It was third time lucky for Steve Drake, head chef of newly opened restaurant Drakes on the Pond in Abinger Hammer, Surrey, when he won the prestigious Roux Scholarship held at London’s Claridge’s hotel last week.
Drake, who was unplaced when he competed in the 1999 and 2000 finals, was a clear winner of the 18th staging of the scholarship, according to the judging panel headed by the event’s renowned co-founders, Michel and Albert Roux. This year was the last in which Drake, now 28 years old, was eligible to compete, as the event is open only to British-trained chefs aged between 22 and 28 on 1 February of the appropriate scholarship year.
“I thought I’d done OK, but wasn’t sure if I’d won. It really helped having competed before. I knew when to take things slowly and really focus on the recipe I was cooking,” commented Drake after his triumph was announced.
The six finalists – all drawn, for the first time, from establishments outside London – were required to cook a classic Escoffier dish revealed to them just 45 minutes before the two-hour cook-off started. This year’s test was a timbale of langoustine tails served with a Nantua sauce – timbale being interpreted in its original Escoffier sense as a vol-au-vent.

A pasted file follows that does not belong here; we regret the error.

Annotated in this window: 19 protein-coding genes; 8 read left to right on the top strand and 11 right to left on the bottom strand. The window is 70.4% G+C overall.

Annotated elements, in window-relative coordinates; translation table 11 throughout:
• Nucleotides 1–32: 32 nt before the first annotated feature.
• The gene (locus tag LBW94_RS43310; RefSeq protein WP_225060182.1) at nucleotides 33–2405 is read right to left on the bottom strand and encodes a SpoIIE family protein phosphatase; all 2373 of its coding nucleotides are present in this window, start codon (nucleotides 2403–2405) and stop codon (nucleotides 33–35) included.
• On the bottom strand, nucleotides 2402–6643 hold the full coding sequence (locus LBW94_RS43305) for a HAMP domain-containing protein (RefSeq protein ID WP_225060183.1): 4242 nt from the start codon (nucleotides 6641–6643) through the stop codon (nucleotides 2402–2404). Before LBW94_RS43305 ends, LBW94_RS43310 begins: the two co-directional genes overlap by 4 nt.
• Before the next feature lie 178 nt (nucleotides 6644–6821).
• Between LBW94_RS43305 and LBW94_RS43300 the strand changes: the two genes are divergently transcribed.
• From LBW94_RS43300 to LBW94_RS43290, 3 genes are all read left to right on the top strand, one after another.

Judge Simon Hopkinson, joint proprietor of Bibendum in London, summed up the collective opinion of the 10-strong adjudicating panel when he stated: “His [Drake’s] sauce has loads of flavour, the quenelles are light and the pastry underneath is cooked properly, which is fantastic.”
Drake’s prize includes a three-month stage at a three-Michelin-starred European restaurant of his choice, a £2,500 cash prize, a four-night trip to Japan, courtesy of Global Knives, and a trip to the wine cellars of Champagne house Gosset at Ay, France. “I haven’t chosen where I want to go for the stage yet, but I’m pretty certain it will be somewhere in France,” said Drake.
Leo Lehtimaki, junior sous chef at the soon-to-be-opened Consensus restaurant in Brighton, clinched the runner-up spot and a prize that includes a cheque for £1,500 and two weeks’ work experience in either of the Roux family restaurants – the three-Michelin-starred Waterside Inn in Bray, or the two-Michelin-starred Le Gavroche, London.
The event was set up 17 years ago by the Roux brothers in order to encourage young UK chefs and showcase their talent abroad.
By Joanna Wood